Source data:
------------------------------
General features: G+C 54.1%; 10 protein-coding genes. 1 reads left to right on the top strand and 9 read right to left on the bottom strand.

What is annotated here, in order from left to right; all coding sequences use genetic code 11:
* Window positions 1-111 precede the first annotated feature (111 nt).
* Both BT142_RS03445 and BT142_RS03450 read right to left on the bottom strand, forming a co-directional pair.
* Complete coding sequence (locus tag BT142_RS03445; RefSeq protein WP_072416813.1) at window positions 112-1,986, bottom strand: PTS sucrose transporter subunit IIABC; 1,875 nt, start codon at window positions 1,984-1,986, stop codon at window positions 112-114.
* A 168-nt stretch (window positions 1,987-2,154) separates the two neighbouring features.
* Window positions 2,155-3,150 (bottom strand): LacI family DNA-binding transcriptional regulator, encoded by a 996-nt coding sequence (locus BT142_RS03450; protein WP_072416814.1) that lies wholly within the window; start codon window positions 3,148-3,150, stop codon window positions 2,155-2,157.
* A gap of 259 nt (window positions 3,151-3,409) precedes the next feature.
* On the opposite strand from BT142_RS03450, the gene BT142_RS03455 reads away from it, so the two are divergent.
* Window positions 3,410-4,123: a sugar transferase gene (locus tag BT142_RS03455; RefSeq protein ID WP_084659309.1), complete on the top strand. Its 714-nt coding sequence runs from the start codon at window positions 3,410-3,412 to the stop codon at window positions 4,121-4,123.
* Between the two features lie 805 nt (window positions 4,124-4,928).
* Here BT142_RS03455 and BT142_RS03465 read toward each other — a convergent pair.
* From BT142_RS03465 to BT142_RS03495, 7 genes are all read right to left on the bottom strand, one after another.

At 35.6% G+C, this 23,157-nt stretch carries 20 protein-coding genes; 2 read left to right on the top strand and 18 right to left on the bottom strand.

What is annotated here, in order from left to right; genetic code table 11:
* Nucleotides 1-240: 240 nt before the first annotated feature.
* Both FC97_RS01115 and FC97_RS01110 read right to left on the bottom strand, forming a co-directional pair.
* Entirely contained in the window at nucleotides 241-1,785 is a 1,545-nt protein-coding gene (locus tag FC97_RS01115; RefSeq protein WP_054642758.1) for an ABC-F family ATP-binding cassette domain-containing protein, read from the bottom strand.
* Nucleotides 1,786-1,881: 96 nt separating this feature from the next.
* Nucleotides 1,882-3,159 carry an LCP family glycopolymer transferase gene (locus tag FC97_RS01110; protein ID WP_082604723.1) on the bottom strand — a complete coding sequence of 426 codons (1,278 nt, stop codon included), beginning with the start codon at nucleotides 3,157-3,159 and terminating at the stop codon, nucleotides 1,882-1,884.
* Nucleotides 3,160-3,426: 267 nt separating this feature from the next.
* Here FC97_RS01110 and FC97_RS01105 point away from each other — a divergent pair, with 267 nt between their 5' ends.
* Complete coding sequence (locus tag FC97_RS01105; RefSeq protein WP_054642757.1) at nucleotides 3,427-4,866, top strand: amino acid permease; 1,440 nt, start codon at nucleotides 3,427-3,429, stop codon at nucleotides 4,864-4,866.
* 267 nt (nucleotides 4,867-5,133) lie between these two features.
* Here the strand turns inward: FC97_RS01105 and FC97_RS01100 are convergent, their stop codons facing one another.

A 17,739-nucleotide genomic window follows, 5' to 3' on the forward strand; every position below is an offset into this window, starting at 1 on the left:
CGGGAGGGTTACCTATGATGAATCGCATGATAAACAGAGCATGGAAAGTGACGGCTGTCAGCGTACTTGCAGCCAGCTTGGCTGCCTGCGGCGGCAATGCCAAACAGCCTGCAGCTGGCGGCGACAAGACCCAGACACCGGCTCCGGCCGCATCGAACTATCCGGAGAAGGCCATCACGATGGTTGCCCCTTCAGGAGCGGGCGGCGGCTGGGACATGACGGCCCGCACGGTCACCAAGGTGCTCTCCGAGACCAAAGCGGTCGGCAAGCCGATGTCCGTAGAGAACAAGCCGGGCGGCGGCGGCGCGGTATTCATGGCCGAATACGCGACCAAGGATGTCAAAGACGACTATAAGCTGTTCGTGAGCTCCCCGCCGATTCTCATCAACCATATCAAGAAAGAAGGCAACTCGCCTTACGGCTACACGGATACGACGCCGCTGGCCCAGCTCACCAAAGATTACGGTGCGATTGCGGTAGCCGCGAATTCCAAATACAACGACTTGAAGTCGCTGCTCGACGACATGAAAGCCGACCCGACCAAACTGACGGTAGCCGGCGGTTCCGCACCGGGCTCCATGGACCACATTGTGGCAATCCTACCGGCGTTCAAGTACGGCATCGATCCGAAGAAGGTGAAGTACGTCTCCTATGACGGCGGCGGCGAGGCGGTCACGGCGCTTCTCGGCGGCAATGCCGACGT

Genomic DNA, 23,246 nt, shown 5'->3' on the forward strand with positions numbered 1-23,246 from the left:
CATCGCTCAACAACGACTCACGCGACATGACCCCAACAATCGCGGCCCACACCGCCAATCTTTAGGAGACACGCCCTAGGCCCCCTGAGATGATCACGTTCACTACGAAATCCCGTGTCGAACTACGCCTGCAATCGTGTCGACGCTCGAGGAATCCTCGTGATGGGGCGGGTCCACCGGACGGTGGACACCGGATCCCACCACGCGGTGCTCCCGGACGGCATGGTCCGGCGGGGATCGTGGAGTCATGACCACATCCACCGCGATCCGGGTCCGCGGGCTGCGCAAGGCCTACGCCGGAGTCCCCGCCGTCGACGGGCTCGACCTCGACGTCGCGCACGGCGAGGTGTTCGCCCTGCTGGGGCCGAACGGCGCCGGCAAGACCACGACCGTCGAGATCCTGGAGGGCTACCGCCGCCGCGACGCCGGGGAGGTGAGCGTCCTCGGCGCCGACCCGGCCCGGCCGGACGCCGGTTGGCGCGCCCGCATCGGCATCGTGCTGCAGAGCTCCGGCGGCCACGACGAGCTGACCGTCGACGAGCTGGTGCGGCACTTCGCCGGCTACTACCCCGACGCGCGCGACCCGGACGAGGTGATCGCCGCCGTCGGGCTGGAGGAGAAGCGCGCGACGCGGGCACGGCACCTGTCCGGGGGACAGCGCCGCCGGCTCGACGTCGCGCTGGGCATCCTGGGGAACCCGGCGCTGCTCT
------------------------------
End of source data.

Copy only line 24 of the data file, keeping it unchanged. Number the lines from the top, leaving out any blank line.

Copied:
* 267 nt (nucleotides 4,867-5,133) lie between these two features.